FORT INDIANTOWN GAP, Pa. – Pennsylvania National Guard members of the state’s Homeland Response Force conducted a training exercise 17-20. November.
Nearly 400 Soldiers and Airmen from Army and Air National Guard units from across the state participated in the exercise, which included mission command and field elements at Fort Indiantown Gap’s “rock pile.”
The scenario for the exercise was a chemical, biological, radiological or nuclear event in a major city, said Lt. Col. Robert Cuthie, executive officer of the HRF and officer in charge of the exercise.
“These exercises allow us to practice executing mission command so that everyone in the room understands when we are called to deploy, we understand exactly how to communicate and work together, but also how to work with civilian agencies ,” Cuthie said.
“We have a new system that we’re getting the service members used to, to execute mission command,” he said. “So the Soldiers train in that software and learn to incorporate it into our command post so they can use it to share information and make sure everyone has a common operational picture.”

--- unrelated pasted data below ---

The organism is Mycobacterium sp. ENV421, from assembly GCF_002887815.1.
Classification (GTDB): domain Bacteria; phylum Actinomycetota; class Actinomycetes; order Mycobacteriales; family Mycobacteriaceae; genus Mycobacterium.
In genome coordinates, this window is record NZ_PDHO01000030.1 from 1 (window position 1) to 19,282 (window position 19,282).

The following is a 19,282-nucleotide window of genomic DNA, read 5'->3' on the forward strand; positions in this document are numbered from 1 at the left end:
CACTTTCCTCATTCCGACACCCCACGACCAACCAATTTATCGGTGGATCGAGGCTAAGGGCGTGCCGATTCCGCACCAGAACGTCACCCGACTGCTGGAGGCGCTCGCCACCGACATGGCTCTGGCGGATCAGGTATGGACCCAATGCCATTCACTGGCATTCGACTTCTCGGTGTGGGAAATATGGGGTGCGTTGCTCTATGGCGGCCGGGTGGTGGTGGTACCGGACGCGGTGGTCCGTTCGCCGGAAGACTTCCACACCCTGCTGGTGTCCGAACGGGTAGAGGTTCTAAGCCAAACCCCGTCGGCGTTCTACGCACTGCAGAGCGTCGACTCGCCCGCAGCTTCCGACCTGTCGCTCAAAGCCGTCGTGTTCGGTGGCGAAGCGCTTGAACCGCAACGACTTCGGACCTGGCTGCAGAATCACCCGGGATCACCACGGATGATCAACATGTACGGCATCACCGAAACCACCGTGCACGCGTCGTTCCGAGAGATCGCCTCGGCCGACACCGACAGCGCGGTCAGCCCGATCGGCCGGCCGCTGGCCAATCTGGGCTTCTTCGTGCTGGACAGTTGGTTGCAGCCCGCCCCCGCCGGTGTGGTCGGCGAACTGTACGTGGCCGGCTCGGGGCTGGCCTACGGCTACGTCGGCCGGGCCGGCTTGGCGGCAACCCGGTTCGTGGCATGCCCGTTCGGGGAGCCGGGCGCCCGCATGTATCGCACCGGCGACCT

The HRF, with a full-time staff of about 30 service members, typically conducts exercises twice a year. But most of its members train together only during those two practices, Cuthie said.
“Most of these people come together for this event and get to know each other and they practice their procedures. We build our [standard operating procedures] and we’re preparing all of our equipment for if we were to be called up,” said Cuthie, commander of the 2nd Squadron, 104th Cavalry Regiment, 56th Stryker Brigade Combat Team. “We are always teaching new people what their job is, how they can integrate and be part of the team.”
At the rock pile — a pile of concrete slabs, damaged vehicles and other debris meant to simulate the aftermath of a bombing or CBRN event — service members from the 3rd CBRN Task Force practiced tasks they would use at a collapsed structure. It included drilling and cutting through concrete, moving large debris using shovels and pipes, and propping up unstable objects.
“We have a pretty new team,” said Staff Sgt. Jacob Van Keuren, search and recovery training noncommissioned officer with the 3rd CBRN Task Force. “We get them used to working in their (protective) suits because there is very limited dexterity.”
Van Keuren said exercises like this are very beneficial, especially with so many new task force members.
“It’s great to have them go through the motions and get hands-on experience, especially in their suits, because those are very perishable skills,” Van Keuren said. “It’s like any other military task: You have to do the task to become good at it.”
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